UN Migration Agency Stands with Partners to Combat Plastic Waste and Environmental Degradation

Date Publish: 
06/05/2018

Geneva –This World Environment Day (05/06), IOM, the UN Migration Agency, adds its voice to the chorus of global actors seeking to combat plastic pollution and environmental degradation around the world.

The theme of this year’s World Environment Day (WED) is “Beat Plastic Pollution” — a simple phrase which underscores huge implications for our planet. Single-use or disposable plastic has become one of the greatest challenges to our natural environment; up to 13 million tons of this plastic also leak into our oceans each year, threatening marine life, ecosystems, and our health as it enters our drinking supply.

IOM recognizes that a healthy environment is intrinsically linked to the well-being and resilience of migrants and their host communities. “If we invest in protecting our environment today, we can reduce the risks of displacement due to climate change and environmental degradation for future generations,” said Dina Ionesco, Head of IOM’s Migration, Environment and Climate Change (MECC) Division. “It will mean reducing losses and damages that occur when migration is a tragedy and a last resort.”

Understanding that swift action is needed to protect our environment, IOM joined the United Nations Environment Management Group and established its institutional environmental sustainability programme in line with United Nations’ sustainability standards in 2017.

The commitment to reduce waste also extends to the organization’s offices; IOM Egypt recently established Green Egypt, an internal environmental working group that aims to mainstream environmental sustainability in procurement and programmes. Green Egypt comprises of staff from each unit who act as focal points within their respective teams as they work towards achieving a list of waste management goals for 2018.

In Madagascar, a country facing multiple environmental challenges including deforestation and soil erosion, IOM partnered with a private company to treat the office’s paper waste — separating it from the rest so that it can be recycled for use in new commercial products.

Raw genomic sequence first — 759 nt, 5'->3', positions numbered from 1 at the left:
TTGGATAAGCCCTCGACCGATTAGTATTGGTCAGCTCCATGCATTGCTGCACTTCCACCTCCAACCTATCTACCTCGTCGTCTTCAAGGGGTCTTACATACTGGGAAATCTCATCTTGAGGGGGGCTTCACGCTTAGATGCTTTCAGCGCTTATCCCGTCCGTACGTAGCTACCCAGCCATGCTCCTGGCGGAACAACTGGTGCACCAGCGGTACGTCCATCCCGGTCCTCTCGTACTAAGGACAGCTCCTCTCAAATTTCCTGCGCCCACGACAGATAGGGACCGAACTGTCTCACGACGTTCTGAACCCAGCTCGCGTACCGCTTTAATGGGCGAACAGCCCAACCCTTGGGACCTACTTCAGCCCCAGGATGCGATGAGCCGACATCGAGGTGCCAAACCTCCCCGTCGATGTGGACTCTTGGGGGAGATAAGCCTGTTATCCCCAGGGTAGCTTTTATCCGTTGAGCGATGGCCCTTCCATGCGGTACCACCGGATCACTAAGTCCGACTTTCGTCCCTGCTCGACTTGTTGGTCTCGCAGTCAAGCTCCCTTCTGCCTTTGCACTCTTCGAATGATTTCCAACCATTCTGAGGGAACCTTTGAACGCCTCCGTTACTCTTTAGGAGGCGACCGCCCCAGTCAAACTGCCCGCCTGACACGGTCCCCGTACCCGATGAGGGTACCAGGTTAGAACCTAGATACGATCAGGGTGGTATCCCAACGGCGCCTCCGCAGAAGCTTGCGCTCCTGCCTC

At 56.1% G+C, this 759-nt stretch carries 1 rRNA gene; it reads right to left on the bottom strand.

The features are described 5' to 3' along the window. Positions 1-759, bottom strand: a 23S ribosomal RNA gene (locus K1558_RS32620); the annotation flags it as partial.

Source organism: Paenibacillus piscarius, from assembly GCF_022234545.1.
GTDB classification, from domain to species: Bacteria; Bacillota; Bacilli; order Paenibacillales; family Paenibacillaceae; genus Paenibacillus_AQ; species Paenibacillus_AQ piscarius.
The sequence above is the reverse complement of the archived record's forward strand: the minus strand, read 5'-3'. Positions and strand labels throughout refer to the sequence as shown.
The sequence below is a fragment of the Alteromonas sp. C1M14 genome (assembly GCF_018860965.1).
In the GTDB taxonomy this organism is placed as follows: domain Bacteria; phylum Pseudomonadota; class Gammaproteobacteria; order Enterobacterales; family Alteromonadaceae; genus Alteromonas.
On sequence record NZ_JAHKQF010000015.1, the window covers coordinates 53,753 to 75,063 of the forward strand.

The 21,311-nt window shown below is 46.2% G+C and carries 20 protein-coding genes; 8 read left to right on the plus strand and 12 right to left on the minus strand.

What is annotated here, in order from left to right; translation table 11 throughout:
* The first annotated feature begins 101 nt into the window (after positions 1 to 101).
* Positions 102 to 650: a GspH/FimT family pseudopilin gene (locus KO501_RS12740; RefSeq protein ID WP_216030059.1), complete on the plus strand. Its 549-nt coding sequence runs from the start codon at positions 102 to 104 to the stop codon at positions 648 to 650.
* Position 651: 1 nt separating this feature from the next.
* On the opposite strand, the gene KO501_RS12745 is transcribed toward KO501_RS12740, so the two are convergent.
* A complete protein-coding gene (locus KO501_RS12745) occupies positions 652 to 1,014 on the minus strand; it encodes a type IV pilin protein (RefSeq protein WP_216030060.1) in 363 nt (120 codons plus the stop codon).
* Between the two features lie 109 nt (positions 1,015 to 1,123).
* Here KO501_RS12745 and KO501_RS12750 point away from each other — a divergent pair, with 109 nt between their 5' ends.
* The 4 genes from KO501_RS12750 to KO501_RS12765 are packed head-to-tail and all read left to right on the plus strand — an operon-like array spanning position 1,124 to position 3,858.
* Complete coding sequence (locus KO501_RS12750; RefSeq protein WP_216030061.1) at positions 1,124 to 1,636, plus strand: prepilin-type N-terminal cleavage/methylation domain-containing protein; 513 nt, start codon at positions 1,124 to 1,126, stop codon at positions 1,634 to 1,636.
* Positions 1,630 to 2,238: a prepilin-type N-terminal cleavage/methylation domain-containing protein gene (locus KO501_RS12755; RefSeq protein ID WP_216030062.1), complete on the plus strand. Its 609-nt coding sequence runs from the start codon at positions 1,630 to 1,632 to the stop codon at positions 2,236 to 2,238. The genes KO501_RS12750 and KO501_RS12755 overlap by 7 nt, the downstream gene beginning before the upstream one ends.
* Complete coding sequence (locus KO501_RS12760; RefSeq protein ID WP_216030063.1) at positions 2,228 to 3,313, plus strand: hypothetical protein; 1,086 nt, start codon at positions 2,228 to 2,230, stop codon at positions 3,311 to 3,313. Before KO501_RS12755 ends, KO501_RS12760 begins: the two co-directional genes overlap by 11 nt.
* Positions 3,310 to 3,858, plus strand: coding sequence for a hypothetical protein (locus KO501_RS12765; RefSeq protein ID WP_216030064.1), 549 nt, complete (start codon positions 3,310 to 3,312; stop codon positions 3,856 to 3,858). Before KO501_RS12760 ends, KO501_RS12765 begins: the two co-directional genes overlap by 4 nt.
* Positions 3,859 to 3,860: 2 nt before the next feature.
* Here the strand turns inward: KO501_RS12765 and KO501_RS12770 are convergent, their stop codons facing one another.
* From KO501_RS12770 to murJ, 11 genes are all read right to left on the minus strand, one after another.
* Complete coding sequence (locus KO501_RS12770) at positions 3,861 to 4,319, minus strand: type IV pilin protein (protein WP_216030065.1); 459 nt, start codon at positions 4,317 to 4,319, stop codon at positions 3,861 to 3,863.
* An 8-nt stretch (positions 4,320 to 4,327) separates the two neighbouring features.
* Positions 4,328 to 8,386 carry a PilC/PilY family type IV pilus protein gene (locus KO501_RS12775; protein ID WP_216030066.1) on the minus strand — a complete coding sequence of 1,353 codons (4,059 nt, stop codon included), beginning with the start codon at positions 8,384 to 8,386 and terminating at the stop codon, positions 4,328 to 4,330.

Such local initiatives align with the “Beat Plastic Pollution” theme, chosen by WED 2018 host India as a means to “[invite] us all to consider how we can make changes in our everyday lives to reduce the heavy burden of plastic pollution on our natural places, our wildlife – and our own health. ”But beyond its own facilities, IOM has been contributing to policy-level discussions to highlight the significance of environmentally sustainable practices in migration management and governance.

“We have to look at migration policy and practice with innovative eyes, to see how safe and orderly migration can provide solutions and opportunities for people who are affected by climate change and environmental degradation to move in dignified matter,” Ionesco added.

Read more about IOM’s environment and climate change initiatives here.

For more information please contact IOM HQ:
Migration, Environment and Climate Change Division, Email: mecchq@iom.int
Vanessa Okoth-Obbo, Tel: +41227179366, Email: vokoth@iom.int


World Day Against Trafficking in Persons 2020

Date Publish: 
30 / 07 / 2020

António Vitorino

Director General, International Organization for Migration (IOM) 

World Day Against Trafficking in Persons 

 30 July 2020 

 

This year is the twentieth anniversary of the UN Convention Against Transnational Organized Crime, and its historic Protocol to Prevent, Suppress and Punish Trafficking in Persons, Especially Women and Children. 

We are half-way through a very difficult year for everyone, and our contemporary challenges have had a severe impact on people’s vulnerability to trafficking and exploitation. 

IOM was implementing counter-trafficking interventions in accordance with human rights principles long before the Palermo Protocol gave us the clearly defined parameters that we know today. And likewise, our interventions have evolved over time as new forms of trafficking have emerged. 

We have learned, as have governments, that it is imperative to partner with the private sector, trade unions, supply chain auditors, and recruitment agencies to put in place practices to reduce the risks of trafficking and exploitation. 

As we embark upon a new decade, the world is now confronted with perhaps our biggest challenge to counter-trafficking – that of a pandemic, that has in addition brought severe restrictions to mobility, impacted livelihoods, and limited access to vulnerable people. COVID-19 has brought a devastating impact upon the household security and health of billions of people all over the world, which inevitably heightens vulnerability and risk of exploitation, whether it is job-seekers taking hazardous journeys, families relying on child labour for survival, or the marriage of young daughters in a desperate attempt to relieve economic strain. 

Now, as we have always done, the anti-trafficking community must evolve and adapt to this new crisis, finding innovative ways to identify trends, to screen for vulnerabilities, to support States while advocating for human rights and the prevention of abuse, and to seek safe and viable options for those who will remain on the move.  Let's move into this direction together, as united we are stronger! 

End